Mark Massaro

Okay. That’s helpful. And then I think your R&D outlook for the year contemplates $65 million to $80 million in investment in 2022. Can you give us a sense for the breakdown between derm, GI and mental health?

And then you guys talked about how GI could sort of be a — maybe a sort of a new area where you could add additional indications over time. How are you guys thinking about potentially adding those organically versus inorganically? And can you give us a sense for what that pipeline is that you acquired?

Frank Stokes

Yes. I think your R&D to be high, Mark. We’ll make sure we get that we get that cleared up for you. We haven’t broken out how much is in which category. I would tell you that we will continue to support our end market derm test very aggressively. We’ll continue to support TissueCypher in IDgenetix very aggressively as well. We’ve been incredibly successful as a company and developing signatures internally.

Our UM test was licensed, as you know, but our 3 derm test taken apart — taken out the myPath portion of our comprehensive diagnostic offering, those were all developed in-house. And so we’ve got a tremendous amount of confidence in our R&D team and their ability to develop signatures.

Our — the tricky part is just making sure that you’re identifying a clinical question that physicians have and need an answer for. So if we can do that, we’re confident that we can. And by the way, we have identified questions in GI. So if we identify a question of this group of physicians has, we’re very confident we can develop a signature for it. So we would like to add additional products to our GI offering. We’re working on several in term as well, and we’ll keep doing that. The opportunity with these groups of physicians is quite significant. And as we saw with our squamous cell quick update, when you educate a group of physicians on the value gene expression profile diagnostic testing, when you have new patients that you can help them, it’s a much easier, but to get them to understand that value in the next group of physicians.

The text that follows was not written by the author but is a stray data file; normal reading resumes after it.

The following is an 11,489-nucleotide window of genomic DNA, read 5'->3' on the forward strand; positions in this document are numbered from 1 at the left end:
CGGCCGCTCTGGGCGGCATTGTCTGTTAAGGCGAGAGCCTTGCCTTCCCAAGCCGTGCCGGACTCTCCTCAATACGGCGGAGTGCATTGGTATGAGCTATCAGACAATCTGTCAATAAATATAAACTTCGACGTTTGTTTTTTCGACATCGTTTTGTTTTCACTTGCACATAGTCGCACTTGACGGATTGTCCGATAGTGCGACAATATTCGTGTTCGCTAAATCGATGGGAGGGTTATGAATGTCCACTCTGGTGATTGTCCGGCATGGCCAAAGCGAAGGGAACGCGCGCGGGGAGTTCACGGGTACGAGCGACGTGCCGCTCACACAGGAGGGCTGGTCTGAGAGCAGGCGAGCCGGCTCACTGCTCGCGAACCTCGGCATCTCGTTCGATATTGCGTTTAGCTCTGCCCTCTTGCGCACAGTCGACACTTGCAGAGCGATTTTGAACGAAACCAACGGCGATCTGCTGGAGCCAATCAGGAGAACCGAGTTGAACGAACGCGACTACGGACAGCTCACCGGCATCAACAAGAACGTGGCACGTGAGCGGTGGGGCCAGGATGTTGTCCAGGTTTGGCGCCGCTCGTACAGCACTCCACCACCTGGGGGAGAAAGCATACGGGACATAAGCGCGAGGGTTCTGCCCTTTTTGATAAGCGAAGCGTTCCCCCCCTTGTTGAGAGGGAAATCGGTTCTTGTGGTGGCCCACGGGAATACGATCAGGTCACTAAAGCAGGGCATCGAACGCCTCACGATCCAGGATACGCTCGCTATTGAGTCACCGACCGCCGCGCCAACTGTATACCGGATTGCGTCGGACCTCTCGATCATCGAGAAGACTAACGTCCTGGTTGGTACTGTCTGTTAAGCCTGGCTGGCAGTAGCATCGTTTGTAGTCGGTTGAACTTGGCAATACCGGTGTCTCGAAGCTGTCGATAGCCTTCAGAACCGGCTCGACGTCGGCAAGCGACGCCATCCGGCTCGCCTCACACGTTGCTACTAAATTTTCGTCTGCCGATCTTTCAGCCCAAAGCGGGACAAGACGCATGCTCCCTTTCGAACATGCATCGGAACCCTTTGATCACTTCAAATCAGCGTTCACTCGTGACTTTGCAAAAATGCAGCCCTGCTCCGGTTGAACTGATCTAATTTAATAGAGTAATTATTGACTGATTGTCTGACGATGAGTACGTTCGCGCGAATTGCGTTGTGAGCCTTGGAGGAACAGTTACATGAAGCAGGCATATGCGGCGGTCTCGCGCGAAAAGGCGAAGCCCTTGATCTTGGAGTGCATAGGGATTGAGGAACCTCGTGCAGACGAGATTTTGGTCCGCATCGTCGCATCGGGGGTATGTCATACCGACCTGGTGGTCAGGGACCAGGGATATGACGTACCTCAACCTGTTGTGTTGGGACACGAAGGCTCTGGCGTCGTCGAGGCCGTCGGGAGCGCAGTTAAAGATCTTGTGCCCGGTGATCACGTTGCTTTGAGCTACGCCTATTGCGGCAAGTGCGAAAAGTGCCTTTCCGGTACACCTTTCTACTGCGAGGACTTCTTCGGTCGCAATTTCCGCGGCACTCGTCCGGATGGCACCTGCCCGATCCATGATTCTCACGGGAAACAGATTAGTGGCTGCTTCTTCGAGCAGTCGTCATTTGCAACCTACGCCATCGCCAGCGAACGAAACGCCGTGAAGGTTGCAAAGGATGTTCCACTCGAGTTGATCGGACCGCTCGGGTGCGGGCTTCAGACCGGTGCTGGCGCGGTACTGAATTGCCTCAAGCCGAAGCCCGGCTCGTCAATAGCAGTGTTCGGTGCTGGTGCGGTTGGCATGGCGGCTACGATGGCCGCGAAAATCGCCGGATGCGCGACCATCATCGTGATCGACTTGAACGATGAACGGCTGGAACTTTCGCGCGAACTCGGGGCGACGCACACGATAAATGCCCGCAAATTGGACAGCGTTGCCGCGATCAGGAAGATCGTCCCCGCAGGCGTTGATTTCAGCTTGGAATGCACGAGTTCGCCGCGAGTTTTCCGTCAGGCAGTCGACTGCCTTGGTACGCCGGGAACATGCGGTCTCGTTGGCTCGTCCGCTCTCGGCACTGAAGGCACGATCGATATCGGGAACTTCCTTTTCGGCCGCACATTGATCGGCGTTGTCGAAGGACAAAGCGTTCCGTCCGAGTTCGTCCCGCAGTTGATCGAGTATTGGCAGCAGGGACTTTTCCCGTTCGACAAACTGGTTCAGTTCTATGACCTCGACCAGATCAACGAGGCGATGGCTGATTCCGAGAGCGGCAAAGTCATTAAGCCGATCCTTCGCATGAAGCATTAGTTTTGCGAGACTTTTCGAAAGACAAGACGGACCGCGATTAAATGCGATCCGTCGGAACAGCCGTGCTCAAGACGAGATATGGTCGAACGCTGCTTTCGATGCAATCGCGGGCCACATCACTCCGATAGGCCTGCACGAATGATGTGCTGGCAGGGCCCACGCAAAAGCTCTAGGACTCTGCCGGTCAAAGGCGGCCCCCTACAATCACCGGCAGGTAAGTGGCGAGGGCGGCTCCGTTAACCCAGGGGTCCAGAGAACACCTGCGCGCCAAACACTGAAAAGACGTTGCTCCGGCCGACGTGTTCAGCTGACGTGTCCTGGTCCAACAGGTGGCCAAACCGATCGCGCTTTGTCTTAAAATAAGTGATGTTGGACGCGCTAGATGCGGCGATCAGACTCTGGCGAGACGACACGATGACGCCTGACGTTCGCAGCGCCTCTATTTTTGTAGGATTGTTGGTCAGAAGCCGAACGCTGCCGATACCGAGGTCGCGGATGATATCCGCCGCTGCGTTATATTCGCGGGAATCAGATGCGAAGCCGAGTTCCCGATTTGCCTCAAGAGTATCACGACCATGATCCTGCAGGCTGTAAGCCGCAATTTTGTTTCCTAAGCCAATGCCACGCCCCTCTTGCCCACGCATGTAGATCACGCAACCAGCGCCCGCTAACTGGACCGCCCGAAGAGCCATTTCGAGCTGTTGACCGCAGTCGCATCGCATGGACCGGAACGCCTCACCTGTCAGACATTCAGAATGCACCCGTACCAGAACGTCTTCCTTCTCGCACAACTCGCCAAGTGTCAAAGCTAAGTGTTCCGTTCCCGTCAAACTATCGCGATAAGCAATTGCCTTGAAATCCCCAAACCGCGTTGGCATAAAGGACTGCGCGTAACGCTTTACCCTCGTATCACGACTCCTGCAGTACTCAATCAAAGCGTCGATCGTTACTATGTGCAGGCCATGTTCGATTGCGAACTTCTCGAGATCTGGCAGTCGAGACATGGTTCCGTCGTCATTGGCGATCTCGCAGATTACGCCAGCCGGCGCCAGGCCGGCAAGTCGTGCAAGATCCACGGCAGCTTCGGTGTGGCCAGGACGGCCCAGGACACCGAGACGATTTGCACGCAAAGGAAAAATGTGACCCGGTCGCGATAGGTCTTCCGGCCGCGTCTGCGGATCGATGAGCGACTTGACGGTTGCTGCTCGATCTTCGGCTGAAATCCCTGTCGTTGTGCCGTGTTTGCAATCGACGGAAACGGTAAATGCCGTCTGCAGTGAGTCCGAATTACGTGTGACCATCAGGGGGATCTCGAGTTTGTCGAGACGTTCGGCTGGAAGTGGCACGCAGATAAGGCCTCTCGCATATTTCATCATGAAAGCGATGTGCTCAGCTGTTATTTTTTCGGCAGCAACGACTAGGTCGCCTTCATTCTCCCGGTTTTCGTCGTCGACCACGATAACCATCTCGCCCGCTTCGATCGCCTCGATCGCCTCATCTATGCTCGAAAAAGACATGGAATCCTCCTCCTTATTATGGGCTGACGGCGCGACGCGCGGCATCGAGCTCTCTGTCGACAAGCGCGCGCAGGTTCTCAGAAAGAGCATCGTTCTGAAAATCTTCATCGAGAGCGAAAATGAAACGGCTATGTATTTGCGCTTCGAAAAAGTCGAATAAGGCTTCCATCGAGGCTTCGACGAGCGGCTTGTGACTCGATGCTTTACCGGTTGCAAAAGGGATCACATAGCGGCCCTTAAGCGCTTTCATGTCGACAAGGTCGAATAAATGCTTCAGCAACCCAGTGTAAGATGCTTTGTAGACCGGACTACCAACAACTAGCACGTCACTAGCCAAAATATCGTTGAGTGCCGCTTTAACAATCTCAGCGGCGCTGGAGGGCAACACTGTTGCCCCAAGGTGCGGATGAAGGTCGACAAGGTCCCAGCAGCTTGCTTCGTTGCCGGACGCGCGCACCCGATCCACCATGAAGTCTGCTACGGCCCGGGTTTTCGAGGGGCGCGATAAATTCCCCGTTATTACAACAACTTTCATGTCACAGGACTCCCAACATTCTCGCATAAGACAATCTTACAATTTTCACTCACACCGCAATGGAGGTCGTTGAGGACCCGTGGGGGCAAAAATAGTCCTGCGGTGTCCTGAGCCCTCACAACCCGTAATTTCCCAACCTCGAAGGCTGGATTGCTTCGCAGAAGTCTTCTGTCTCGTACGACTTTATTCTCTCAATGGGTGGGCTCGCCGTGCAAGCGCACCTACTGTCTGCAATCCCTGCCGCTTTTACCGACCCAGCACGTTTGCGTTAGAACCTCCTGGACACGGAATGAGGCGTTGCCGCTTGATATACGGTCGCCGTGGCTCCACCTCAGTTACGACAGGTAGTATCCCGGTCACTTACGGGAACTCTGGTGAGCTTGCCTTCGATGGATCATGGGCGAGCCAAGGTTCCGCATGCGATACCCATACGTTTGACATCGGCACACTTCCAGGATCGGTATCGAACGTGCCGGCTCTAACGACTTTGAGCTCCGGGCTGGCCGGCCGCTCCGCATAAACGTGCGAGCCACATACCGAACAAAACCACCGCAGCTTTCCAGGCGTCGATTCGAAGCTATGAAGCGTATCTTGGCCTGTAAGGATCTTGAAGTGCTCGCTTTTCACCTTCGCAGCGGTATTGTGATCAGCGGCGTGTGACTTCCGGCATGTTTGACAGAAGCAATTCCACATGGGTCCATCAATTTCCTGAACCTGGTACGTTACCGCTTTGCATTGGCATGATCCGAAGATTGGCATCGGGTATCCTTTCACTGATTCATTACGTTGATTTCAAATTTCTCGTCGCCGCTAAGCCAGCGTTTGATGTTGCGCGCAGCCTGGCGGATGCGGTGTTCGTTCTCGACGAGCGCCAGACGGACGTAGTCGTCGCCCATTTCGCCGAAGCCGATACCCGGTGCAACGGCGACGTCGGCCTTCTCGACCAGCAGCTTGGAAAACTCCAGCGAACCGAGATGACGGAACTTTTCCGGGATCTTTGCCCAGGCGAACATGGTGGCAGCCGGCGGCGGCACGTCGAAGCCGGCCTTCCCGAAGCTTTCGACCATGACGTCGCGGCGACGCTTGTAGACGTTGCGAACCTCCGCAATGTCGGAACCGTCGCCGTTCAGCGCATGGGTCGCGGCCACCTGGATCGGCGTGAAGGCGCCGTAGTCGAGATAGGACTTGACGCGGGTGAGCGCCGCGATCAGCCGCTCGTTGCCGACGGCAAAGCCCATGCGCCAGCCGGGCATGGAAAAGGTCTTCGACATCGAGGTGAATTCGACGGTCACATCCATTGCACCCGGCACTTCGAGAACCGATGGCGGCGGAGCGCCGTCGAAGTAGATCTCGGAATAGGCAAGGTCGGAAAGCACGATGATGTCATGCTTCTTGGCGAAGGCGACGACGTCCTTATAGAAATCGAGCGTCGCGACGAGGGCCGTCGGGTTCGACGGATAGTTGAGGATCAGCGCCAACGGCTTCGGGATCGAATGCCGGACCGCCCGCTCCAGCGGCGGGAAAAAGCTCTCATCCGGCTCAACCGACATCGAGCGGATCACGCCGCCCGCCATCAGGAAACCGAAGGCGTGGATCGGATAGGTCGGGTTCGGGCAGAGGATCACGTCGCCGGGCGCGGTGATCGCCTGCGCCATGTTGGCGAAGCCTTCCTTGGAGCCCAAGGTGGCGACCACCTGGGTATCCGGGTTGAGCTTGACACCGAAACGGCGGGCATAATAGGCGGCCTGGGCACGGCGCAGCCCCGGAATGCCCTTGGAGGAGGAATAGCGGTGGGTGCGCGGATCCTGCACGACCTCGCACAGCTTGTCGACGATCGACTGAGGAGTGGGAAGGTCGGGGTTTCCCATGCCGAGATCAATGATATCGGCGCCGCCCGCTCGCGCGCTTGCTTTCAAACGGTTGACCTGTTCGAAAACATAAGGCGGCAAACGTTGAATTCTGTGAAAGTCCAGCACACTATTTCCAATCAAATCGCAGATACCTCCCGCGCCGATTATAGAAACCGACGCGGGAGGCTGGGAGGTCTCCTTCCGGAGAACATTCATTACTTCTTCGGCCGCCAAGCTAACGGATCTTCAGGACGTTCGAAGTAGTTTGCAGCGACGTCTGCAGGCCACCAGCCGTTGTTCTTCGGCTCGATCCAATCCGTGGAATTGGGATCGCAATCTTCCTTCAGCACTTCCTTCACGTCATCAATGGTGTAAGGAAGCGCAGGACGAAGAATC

Mark Massaro

Okay. That’s great. One last one for me. You guys have a strong balance sheet with over $300 million of cash. You have been acquisitive recently. You’ve got new channels where you could plug additional assets into valuations have declined significantly in the last 3 months. How do you look at the environment for potential tuck-ins at this current time.

Derek Maetzold

I think one is, of course, you can never say never, anyways. But I think that we have an opportunity here to really integrate, achieve and digest driving into 3 areas in terms of our current commercial opportunities in GI, in mental health and in dermatology. We have laid out the fact that we believe dermatology is our significant near or mid-term core revenue drivers, certainly, and that one of our growth pillars are looking at external opportunities like TissueCypher and like IDgenetix.

That being said, I think that one of the leverage points that we like about dermatology is how do we leverage gastroenterology in our sort of mental health call point. So I think from an acquisition perspective, there are certainly items that are looked at all the time, I think it’s much more likely that we’re — if we make additional moves and largely be focused on growing out our current call points, we can get greater leverage than — of those commercial investments. Do you want to add anything?

This concludes our second quarter 2022 earnings call. Thank you again for joining us today and for your continued interest in Castle Biosciences.


Thank you, everyone, for joining us today. This concludes our call. You may now disconnect your lines.